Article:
Abu Hanifa An Numan Ibn
Abu Hanifa An-numan Ibn Thabit, Moham Medan Canon Lawyer, Was Born At Kufa In A.h. 8o (a.d. 699) Of Non-arab And Probably Persian Parentage. Few Events Of His Life Are Known To Us With Any Certainty. He Was A Rich Silk-dealer, Lectured At Kufa Upon Canon Law (fiqh) And Was ...

Abu Klea
Abu Klea, A Halting-place.. For Caravans In The Bayuda Desert, Anglo-egyptian Sudan. It Is On The Road From Merawi To Metemma And 20m. North Of The Nile At The Last-mentioned Place. Near This Spot, On Jan. 17, 1885, A British Force Marching To The Relief Of Gen. Gordon At Khartum ...

Abu L Ala Ul Maarri
Abu-l-ala Ul-ma'arri (973-1057), Arabian Poet And Letter-writer, Belonged To The South Arabian Tribe Tanukh, A Part Of Which Had Migrated To Syria Before The Time Of Islam. He Was Born In 973 At Matarrat Un-nu`man In Syria. In 1007 He Visited Baghdad, Where He Was Admitted To Literary Circles, Recited ...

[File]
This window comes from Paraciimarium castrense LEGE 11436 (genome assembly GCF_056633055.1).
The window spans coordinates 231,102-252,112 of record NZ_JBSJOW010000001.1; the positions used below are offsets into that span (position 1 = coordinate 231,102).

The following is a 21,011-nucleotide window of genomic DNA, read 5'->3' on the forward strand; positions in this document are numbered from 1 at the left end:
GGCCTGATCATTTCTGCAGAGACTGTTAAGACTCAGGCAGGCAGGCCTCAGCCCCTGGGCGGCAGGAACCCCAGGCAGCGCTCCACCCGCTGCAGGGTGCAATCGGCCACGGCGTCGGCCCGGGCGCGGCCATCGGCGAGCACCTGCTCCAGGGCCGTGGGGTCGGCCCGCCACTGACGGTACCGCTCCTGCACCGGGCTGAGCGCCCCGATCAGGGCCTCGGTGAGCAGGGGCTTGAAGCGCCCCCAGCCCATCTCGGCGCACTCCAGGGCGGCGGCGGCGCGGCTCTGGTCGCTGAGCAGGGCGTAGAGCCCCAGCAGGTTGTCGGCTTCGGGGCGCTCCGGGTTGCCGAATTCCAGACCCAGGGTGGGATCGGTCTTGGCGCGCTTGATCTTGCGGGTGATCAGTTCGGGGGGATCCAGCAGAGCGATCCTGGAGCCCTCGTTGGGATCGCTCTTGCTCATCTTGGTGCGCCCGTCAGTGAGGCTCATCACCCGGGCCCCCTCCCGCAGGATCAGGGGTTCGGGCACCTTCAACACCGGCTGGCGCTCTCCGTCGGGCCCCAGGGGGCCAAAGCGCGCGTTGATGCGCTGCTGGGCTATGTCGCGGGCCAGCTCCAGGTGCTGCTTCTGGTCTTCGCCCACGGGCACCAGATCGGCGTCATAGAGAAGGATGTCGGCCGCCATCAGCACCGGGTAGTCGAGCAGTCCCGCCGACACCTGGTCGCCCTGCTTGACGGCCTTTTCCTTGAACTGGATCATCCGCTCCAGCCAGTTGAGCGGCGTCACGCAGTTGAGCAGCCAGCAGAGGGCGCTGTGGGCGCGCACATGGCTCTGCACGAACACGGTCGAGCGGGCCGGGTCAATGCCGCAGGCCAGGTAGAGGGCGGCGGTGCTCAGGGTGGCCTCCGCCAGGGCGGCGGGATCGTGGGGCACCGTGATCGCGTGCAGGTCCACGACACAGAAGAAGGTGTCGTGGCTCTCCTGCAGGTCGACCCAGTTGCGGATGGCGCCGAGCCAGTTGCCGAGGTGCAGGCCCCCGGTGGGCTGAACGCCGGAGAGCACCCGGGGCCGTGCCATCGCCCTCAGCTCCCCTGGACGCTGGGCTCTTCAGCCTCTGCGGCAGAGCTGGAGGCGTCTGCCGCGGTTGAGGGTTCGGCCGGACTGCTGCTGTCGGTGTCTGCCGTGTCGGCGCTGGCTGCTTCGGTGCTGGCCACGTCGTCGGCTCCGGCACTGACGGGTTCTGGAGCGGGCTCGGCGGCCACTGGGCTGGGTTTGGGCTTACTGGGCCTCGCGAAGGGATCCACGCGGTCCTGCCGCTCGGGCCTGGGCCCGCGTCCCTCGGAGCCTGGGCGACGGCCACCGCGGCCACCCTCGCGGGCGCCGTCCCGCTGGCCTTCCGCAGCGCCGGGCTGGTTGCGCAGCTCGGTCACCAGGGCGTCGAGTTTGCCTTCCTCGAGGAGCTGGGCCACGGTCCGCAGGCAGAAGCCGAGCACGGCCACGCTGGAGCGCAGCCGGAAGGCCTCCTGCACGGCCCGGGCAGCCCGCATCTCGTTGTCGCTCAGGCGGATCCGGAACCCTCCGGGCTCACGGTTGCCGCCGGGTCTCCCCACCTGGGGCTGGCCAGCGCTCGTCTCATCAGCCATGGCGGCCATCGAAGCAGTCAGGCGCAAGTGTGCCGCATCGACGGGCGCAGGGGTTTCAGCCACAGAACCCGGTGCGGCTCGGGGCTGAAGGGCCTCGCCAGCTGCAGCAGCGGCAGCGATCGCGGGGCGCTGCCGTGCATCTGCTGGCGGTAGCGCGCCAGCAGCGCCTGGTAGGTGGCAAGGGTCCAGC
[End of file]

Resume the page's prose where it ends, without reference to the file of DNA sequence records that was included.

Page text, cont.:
Abu L Qasim
Abu-l-qasim [khalaf Ibn 'abbas Uz-zahrawi], Arabian Physician And Surgeon, Generally Known In Europe As Abulcasis, Flourished In The Tenth Century At Cordova As Physician To The Caliph Eabdur-rahman Iii. A Part Of His Compendium Of Medicine Was Published In Latin As Liber Theoricae Nec Non Practicae Alsaharavii (augsburg, 1519 ) ...

Abu L Wafa Or
Abu 'l Wafa Or Albuzdschani Arab Astronomer And Mathematician, Was Born At Buzdschan In Khur Asan, And Was One Of The Most Learned Men Of His Day. A Passage In His Almagest Is Held By Some To Indicate That He Had Noted In Equalities In The Moon's Motion, Later Described ...

Abu Nuwas
Abu Nuwas (abu 'ali Hal-asan Ibn Hani'al-hakami) (c. 756-810), Arabian Poet, Was Born In Al-ahwaz, Probably About 756. His Mother Was A Persian, His Father A Soldier, A Native Of Damascus. He Is Said To Have Spent A Year With The Arabs In The Desert To Gain Purity Of Language. ...